Mermaid model Hannah Fraser (@hannahmermaid) doesn’t just have a passion for deep water, she considers the ocean to be her workspace. Outside coming face-to-face with whales, manta rays or even sharks, the most challenging part of her job is staying calm and maintaining a natural appearance while underwater. “I need to slow my heartbeat down by mentally relaxing, going into a meditative state where I am not thinking about anything other than where I am and the feeling of being comfortable and at one with the underwater world. This is especially important if I am swimming with wild animals.”

instagram

instagram:

Inside Panama’s Biomuseo

For more photos from the Biomuseo, explore the Biomuseo location page and follow @biomuseo on Instagram.

On the Isthmus of Panama—the narrow land bridge that connects North and South America—a striking new museum has opened its doors after nearly a decade of construction.

Designed by famed architect Frank Gehry, the Biomuseo (@biomuseo) celebrates the key role the isthmus played in the biodiversity of the planet, enabling species to migrate between the continents after it formed some three million years ago. More than 4,000 square meters (43,056 square feet) of gallery space host an immersive theater, interactive exhibitions and a series of larger-than-life models of prehistoric species.

The unique design of the structure takes its inspiration from the surrounding environment. The signature overlapping steel plates that make up the roof take their bright color scheme from the coloration of species native to the tropical region, and the building’s largely open-air floor plan reflects the tradition of local structures designed to cope with the warm climate in natural ways.

For Panama graphic designer and art director Raul Correa (@rauloo), the architecture and exhibitions come together to create a memorable experience. “The museum is a very photogenic and artistic place,” he explains. “The first time I visited, it was like being transported into a story—and I could understand how the Isthmus of Panama completely changed the world. It’s a fascinating story.”

instagram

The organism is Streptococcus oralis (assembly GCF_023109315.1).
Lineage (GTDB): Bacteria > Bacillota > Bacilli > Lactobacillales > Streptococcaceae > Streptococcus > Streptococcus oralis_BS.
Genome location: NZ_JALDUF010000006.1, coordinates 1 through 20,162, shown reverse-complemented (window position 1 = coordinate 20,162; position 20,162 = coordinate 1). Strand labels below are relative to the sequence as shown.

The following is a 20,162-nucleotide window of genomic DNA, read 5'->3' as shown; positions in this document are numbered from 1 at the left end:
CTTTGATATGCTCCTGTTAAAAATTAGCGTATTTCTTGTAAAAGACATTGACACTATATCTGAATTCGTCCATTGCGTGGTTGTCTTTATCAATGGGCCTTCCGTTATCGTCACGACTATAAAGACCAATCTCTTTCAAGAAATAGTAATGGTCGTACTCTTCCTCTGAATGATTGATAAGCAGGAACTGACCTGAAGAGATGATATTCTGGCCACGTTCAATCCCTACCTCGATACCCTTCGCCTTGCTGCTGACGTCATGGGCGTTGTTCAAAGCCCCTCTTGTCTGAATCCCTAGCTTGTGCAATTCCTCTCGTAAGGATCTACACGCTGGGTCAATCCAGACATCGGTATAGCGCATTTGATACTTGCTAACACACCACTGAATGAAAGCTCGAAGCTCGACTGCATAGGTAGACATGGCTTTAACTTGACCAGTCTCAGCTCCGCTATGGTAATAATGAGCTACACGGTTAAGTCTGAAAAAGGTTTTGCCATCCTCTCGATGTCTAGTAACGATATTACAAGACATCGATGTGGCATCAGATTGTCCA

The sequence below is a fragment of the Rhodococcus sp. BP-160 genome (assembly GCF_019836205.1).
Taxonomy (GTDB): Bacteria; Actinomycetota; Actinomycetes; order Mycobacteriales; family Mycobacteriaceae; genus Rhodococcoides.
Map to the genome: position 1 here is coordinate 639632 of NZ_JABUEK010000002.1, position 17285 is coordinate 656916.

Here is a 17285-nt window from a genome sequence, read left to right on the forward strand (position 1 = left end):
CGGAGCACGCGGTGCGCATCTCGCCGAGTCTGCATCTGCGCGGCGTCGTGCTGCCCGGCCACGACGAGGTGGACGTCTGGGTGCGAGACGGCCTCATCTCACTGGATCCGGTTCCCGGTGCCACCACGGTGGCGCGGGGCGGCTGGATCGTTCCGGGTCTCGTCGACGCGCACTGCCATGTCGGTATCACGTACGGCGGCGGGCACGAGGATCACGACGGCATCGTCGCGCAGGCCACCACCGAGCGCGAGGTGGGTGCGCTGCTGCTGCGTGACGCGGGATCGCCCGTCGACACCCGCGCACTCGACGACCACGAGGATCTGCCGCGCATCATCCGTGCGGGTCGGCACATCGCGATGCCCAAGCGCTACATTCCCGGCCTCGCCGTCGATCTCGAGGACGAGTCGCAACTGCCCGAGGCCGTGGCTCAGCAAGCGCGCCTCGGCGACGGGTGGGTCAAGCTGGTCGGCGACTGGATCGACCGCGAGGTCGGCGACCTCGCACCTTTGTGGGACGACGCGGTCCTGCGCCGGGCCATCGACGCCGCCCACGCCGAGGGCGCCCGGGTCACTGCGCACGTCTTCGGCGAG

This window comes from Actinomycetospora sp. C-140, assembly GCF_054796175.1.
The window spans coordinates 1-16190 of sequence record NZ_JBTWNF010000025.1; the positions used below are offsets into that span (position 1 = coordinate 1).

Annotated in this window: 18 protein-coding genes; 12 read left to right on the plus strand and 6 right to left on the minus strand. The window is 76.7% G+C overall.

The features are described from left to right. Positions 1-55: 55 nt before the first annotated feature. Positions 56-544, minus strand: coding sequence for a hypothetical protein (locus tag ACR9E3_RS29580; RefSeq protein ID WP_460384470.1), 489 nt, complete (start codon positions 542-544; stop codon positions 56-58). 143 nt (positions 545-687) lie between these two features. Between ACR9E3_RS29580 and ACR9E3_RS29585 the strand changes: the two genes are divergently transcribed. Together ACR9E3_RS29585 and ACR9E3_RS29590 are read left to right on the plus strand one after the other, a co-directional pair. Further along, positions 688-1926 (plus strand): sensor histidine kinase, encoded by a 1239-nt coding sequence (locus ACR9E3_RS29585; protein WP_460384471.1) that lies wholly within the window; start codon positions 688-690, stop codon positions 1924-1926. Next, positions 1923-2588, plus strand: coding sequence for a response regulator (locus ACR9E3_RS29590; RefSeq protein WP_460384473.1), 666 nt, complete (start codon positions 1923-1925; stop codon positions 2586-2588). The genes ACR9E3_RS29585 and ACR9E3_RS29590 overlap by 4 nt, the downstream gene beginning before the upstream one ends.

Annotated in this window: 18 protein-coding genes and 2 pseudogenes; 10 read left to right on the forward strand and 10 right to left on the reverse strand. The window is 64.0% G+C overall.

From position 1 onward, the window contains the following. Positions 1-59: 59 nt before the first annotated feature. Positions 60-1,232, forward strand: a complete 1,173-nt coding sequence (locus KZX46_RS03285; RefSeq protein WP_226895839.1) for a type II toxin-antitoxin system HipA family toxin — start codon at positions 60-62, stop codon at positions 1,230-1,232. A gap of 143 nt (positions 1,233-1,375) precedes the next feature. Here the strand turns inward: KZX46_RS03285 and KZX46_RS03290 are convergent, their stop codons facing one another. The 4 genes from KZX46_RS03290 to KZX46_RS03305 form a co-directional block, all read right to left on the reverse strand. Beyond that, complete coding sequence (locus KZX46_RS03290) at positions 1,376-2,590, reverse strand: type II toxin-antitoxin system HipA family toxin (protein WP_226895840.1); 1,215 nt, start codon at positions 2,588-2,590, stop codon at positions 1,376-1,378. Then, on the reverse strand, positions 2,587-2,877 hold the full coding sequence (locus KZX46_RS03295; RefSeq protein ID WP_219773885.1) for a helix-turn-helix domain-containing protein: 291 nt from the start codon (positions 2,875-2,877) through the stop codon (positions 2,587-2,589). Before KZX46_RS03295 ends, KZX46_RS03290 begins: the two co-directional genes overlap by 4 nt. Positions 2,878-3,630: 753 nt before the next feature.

instagram:

Capturing “The Human Drama” with @qsakamaki

For more metaphorical documentary photography from Q. Sakamaki, follow @qsakamaki on Instagram.

“Through photography, we can feel, see and freeze the real essence of the human drama and share it with the world,” says Q. Sakamaki (@qsakamaki), a Japanese photographer, writer and educator. He has been living in New York for the majority of his career, documenting social issues in the United States as well as around the world for Japanese publications.

On Instagram, he shares snaps taken on his iPhone, including some experimental shots that he shares to gather feedback from the community. Whether capturing an image of a Harlem-bound subway passenger or schoolgirls in Tokyo, he strives to capture the human elements in moments that affect both individual people and society as a whole.

“My personal philosophy,” says Q, “is that all types of photography somehow contain self-metaphors, even in documentary photography and photojournalism.” As a Japanese living abroad, he takes a more intimate approach when shooting in his home country. “These days, I like to shoot the changing and unchanging scenes that could be metaphors of Japan—or even those of my identity itself.”

instagram

instagram:

My Bout of Horrible Luck—and Incredible Postivity, by @mtat95

To see more from Michael’s visual journal of his life before and after recovery, follow @mtat95 on Instagram.

"My name is Michael Tatalovich (@mtat95). I am 18 years old from Las Vegas, Nevada. I lived a relatively regular life up until last year: I played volleyball, was in photo class and just generally liked being a teenager. Then last May, I was diagnosed with Ewing’s Sarcoma, a rare pediatric bone cancer.

A lot of the images I wanted to share were pretty shocking, and Instagram was a way to directly share these difficult moments with my friends and family. But my photography also shows that life has its hardships and triumphs, its love and its loss, and its pain and its joy. Keeping those things in perspective is what makes us all human.

I went through 11 weeks of chemotherapy last summer and then had my left femur replaced with a titanium prosthetic. After surgery, I did another 22 weeks, finally finishing in March with an incredibly bright prognosis. Although my hair is growing back and my port-a-cath has been removed, I am still dealing with the consequences of my illness. I still use a cane to walk. I can no longer participate in volleyball. I still have to go in for check-up scans, some of which come with high levels of radiation exposure. I will have to get the titanium replacement replaced once it wears down, about every 10 to 15 years.

My Instagram feed is a wonderful chronological archive of my high school life. I can very easily look back to exactly one year ago and see what I was going through. The road I have traveled has been long, daunting and painful. The road ahead comes with its own distinctive set of challenges. But more often than not, I choose to look back for a good, light-hearted laugh at what has changed.

Yes, I am gay. Yes, I am a cancer survivor. Yes, I like science. But I am none of those things individually. I am a human, hurdling through space and time at the same rate as all of the other beings on this planet are.”